Have you heard of ‘Design Thinking?’
It's slowly catching on to the Nigerian market and just like with everything new and trendy that comes out, people latch on to it. Some know what it is, while others just try to sound cool.
And so you find everyone talking about it, but many not really knowing what it is.
So what is Design Thinking, and most importantly how does it benefit a business in Nigeria today?
Design thinking simply put is a methodology, or a framework for creatively solving problems.
To further explain the definition, I will share this success story:
In 2004, Bank of America was facing a problem many banks are all too familiar with, ‘how to get more customers to open bank accounts’. In their quest for a solution, they engaged an agency to help. After spending a few months studying the behaviours of customers, they discovered an insight around a certain demographic. They found that with mothers especially, there was a pattern to which they balanced their check books (at the time customers used physical check books to balance personal spending).
Within this people group and pattern, a solution was found. What ensued was the Keep the Change program, this program allowed the bank to round up customers’ expenses to the nearest dollar and automatically save it for them. So say for example, I bought fuel for $30.50, the bank would round it up to $31 and .50 cents would be saved for me. After a period, the bank matched the customers savings.
As you would expect, this was very popular with customers. The program currently has about ’12.3 million customers’ in enrolment, since it’s inception, with a total of 60% new customers, saving more than 2 billion dollars’.
As a customer of the bank then, I still remember the moment as a university student, when the banker told me about it. My jaw dropped! I quickly opened the account.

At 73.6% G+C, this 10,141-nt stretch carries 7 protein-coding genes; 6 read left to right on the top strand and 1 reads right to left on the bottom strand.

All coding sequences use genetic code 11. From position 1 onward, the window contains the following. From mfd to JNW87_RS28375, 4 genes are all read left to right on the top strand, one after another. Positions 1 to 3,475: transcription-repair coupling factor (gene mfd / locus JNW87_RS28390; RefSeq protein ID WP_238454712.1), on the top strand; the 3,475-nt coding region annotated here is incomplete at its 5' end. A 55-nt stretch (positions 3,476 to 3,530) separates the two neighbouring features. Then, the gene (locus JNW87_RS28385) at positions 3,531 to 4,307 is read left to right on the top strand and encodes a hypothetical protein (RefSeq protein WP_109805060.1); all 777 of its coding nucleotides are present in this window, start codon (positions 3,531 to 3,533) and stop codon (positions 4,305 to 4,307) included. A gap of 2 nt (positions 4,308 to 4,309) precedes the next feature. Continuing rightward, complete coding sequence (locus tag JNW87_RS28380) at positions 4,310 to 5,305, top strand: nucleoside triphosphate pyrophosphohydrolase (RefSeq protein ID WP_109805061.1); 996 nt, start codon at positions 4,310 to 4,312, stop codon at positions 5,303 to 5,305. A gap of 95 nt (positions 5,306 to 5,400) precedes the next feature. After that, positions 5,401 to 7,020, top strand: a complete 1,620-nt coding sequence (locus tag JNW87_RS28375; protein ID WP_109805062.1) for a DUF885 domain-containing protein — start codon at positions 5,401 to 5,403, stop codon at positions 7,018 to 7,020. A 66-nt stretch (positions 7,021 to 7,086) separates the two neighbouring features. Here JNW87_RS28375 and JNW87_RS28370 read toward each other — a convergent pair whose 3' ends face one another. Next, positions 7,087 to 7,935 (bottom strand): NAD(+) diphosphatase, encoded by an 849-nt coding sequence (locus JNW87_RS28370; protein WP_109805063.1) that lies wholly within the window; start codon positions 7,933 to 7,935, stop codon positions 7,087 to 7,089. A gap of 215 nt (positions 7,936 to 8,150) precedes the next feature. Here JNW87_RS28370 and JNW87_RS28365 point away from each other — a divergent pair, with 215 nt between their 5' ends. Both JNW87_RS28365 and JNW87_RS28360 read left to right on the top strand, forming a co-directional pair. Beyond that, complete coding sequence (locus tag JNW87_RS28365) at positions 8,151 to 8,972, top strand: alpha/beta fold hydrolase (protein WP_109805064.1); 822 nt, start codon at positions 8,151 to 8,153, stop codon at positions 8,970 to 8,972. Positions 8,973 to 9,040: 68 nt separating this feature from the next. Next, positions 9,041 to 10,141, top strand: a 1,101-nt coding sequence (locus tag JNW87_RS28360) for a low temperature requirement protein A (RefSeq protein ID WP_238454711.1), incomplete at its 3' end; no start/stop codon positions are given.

Design thinking allows businesses to not only solve problems creatively, it allows them master the discipline of understanding users' needs, even better than them. It takes from the designer’s process, using methods such as empathizing with people, experimentation and iteration, to come up with innovative solutions for businesses.
Companies, like Bank of America, Apple, Google, Pepsi and more, have used methods from this framework in one way or another to capture customers’ hearts and the market. The results are obvious for all to see.
Even global non-profits like the Rockefeller foundation have keyed into it. We were part of a group of consultants hired a couple years back to use design thinking methods to help the Rockefeller foundation crack the tomato production problem we suffer here in Nigeria.
Two most valuable practices of Design thinking I've found that would benefit Nigerian businesses are:
1. The learned practice of understanding one’s customers. I say ‘learned’ because companies can adopt the practice as they go, till it becomes a part of the company's work culture.
2. The second practice would be the manner in which companies can view the problems that come up. Re-framing a problem, or seeing a problem from many different perspectives, is critical to coming up with new solutions.
I know this may be a handful, so here are some handy notes to take away with you if you’re new to design thinking:
- Design thinking is a systemic method to solving complex problems using empathy, people’s actual needs as a starting point
- It gives businesses the chance to provide out-of-the-box solutions
- It requires buy-in from key stakeholders and top management in the company, as it requires more than just time and resources to execute
- The return on the investment, when done right, is worth it.
You can read more about it if you're interested.
Good design drives shareholder value